Md. bill saves income tax cut

Transit funds, taxes on estates and tuition would help pay for it

February 15, 2002|By David Nitkin and Howard Libit | David Nitkin and Howard Libit,SUN STAFF

Two days after leading lawmakers pledged that Marylanders would see a cut in their income taxes this year, General Assembly leaders unveiled legislation yesterday that would eliminate new tax breaks on estates and college tuition.

The $104.9 million revenue package - introduced by Senate and House leaders - creates an alternative to what lawmakers say are the most unpalatable components of Gov. Parris N. Glendening's proposed $22.2 billion spending plan for next fiscal year.

The governor wants to delay the final 2 percent stage of a five-year, 10 percent income tax cut, and has suggested tapping a variety of surplus funds that lawmakers are reluctant to touch.

Democratic Assembly leaders promised this week that they would fulfill the scheduled income tax cut, which means either finding $177 million in new revenue or trimming an equivalent amount of spending.

The bill released yesterday would help legislators move toward balancing the budget, and includes changes to three broad areas. Legislative leaders say they want to:

Raise $33.6 million by blocking a deduction for college tuition and a repeal of estate taxes - both part of the 2001 Federal Tax Act - from applying to the Maryland portion of income tax returns.

Reduce by $27.5 million the share of sales tax given as commissions or discounts to businesses who collect state revenue by selling lottery tickets, automobiles, wholesale tobacco and gasoline.

Reclaim $43.8 million in state general fund revenue that was set aside for future transportation projects last year, when the economy was stronger.

The bill has the backing of top Democrats in the House and Senate, who say its components are more responsible than some of Glendening's proposals.

"This is a way for us to restore the 2 percent income tax cut," said Del. Sheila E. Hixson, a Democrat who chairs the House Ways and Means Committee.

Many lawmakers remain concerned about other aspects of the governor's spending proposal. Some have criticized Glendening for using what they call gimmicks to balance the budget, including borrowing $50 million from an automobile insurance fund and taking $50 million from a welfare reserve fund. Critics of the transfers are looking for other options.

Sen. Barbara A. Hoffman, a Democrat and chairwoman of the Budget and Taxation Committee, said several of the raids on surplus funds rankled her, but added it was too early to say which she might reject.

By creating a longer menu of fiscal choices, the proposal released yesterday increases the complexity of reaching an agreement on next year's budget. Lawmakers still face the prospect of cutting tens of millions of dollars from programs in Glendening's spending plan, and deciding how much to borrow and how deeply to deplete reserves.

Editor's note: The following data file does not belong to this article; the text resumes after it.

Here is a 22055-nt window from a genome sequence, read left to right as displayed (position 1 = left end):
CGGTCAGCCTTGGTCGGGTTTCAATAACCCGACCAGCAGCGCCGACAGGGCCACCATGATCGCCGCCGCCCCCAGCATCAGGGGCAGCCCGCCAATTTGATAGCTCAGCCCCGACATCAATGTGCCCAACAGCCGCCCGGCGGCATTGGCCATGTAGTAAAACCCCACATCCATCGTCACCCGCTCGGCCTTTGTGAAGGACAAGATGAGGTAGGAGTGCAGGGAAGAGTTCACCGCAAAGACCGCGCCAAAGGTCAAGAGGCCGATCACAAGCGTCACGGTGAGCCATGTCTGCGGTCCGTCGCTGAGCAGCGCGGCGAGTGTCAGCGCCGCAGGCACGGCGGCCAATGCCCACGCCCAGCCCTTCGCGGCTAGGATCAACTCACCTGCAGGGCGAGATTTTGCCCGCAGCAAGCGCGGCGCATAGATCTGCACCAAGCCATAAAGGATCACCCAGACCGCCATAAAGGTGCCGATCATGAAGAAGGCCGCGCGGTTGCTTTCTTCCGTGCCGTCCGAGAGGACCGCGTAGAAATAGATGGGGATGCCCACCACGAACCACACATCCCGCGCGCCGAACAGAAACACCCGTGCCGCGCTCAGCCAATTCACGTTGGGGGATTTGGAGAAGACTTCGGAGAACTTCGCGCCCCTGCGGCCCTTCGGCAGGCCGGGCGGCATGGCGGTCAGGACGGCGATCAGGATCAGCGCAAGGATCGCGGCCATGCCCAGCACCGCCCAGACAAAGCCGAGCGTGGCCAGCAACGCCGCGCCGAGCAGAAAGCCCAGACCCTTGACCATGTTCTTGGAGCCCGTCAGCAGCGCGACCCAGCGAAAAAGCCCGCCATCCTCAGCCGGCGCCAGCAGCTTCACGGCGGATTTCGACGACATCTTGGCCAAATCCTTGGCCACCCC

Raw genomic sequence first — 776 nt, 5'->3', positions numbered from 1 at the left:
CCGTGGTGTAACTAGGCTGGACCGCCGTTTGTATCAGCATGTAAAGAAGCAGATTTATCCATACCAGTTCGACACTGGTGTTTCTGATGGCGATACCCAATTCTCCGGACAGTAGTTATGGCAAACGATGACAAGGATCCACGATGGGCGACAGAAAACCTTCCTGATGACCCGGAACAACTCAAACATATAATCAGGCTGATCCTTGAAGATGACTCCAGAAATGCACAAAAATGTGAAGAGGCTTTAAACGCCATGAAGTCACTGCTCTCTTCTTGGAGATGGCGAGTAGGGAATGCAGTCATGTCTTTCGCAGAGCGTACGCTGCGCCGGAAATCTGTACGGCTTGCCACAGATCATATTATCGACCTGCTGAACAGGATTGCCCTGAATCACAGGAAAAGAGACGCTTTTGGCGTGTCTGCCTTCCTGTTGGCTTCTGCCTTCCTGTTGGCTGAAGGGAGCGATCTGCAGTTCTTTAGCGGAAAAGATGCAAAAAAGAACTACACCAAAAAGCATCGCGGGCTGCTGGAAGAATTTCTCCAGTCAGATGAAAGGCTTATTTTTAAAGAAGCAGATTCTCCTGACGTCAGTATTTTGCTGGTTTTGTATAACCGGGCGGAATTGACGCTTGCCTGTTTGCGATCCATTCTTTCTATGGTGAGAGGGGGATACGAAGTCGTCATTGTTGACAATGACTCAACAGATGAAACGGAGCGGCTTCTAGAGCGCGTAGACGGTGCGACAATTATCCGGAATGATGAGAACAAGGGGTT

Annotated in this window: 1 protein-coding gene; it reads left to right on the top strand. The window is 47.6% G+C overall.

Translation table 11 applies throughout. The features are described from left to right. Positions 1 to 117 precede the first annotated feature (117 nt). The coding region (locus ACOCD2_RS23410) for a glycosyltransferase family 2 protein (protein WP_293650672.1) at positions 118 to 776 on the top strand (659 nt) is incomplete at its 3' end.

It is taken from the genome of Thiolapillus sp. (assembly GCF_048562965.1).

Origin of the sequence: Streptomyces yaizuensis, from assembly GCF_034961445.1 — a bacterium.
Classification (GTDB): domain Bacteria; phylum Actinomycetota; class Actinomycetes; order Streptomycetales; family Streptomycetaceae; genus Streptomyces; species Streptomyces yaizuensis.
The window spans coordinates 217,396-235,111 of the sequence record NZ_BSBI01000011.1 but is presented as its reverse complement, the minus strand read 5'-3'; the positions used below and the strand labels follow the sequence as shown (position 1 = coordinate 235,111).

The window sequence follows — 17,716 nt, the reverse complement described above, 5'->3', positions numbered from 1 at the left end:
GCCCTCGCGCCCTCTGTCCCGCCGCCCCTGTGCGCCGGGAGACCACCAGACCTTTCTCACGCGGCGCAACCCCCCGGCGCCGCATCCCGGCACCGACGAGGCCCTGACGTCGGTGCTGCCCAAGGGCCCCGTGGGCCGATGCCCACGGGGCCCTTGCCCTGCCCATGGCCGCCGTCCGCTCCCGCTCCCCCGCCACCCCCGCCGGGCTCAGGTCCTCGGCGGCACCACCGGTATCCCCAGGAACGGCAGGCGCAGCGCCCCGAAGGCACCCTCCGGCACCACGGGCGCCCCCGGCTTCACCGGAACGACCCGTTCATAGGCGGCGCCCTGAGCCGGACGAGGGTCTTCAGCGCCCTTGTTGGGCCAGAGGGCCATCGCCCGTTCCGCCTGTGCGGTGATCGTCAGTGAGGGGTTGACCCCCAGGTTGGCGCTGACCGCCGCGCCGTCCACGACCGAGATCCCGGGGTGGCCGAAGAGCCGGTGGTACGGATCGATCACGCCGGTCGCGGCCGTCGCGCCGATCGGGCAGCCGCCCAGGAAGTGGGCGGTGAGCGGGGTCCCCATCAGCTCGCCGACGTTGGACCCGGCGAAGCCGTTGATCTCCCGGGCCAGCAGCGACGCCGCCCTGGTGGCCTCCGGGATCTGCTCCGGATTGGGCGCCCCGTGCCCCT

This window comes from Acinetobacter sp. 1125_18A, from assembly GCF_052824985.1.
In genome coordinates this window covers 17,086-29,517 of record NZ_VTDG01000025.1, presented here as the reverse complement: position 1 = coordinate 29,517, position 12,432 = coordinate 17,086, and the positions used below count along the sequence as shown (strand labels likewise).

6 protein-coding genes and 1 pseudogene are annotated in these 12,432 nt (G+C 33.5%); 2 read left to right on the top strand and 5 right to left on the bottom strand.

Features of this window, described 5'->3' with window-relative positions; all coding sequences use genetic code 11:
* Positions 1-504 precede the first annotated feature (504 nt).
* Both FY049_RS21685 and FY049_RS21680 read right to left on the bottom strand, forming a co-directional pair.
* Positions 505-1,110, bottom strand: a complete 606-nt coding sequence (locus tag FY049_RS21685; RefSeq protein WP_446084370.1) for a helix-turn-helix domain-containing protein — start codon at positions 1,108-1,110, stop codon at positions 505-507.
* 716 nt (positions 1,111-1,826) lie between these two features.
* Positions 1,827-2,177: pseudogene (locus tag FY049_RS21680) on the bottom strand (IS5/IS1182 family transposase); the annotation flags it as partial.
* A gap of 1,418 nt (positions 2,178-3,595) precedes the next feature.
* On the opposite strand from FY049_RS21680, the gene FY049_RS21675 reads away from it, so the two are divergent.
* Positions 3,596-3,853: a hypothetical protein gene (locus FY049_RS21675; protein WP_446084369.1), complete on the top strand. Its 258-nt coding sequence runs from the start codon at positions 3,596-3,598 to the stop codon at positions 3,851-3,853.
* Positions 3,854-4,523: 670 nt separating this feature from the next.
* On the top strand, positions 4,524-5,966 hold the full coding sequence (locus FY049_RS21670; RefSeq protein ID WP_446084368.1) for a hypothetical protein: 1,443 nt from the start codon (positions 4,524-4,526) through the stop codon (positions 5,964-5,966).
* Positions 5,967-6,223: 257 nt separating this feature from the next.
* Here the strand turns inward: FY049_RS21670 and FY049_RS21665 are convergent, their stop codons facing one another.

"It does make it harder," said Sen. Robert R. Neall, an Anne Arundel Democrat on the Budget and Taxation Committee. "You have to put together a package that receives the reluctant support of a majority of the House and Senate."

Aides to Glendening said the governor has not seen the plan but has agreed to cooperate with lawmakers as they suggest budget changes.

"The governor has said he is willing to work with the legislature in refining the budget proposal, and he's looking forward to doing that," said Michelle Byrnie, Glendening's press secretary.

Republican leaders said they could not support many components of the new bill.

The estate tax change is the same as a tax increase, they said.

"President Bush and Congress want Marylanders to pay lower taxes and receive a break on college tuition, but Maryland Democrats don't want that," said Del. James F. Ports Jr., the House minority whip from Baltimore County.

Democrats denied the charge. "All it does is keep in place the taxes that we had before," Hixson said. "We're not raising taxes on anything."

GOP leaders also said it is unfair to ask business owners who collect sales taxes to do more with less.

"We're saying, `You guys collect it for us, but we are going to cut the amount we pay you,'" said Senate Minority Leader J. Lowell Stoltzfus. "It's putting it on the back of people who don't deserve it."

Thomas S. Saquella, president of Maryland Retailers Association, said it would be "difficult" for his organization to fight the reduction in commissions. Lottery agents, for example, just had their share of sales tax raised a year ago from 4 percent to 5 percent, an increase that would be rolled back under the legislation.

"We'll be pretty concerned about that [bill], but I can't say I'm surprised to see it," said Saquella, adding that lawmakers made similar changes during the fiscal downturn of the early 1990s and reversed them when the economy improved.

Ports predicted that moving money from the fund for future transportation projects will force Democrats to raise taxes later.

"They are going to need to raise taxes because there won't be enough money for our transportation needs," he said. "The gas tax, the sales tax - they'll look at something a year from now."

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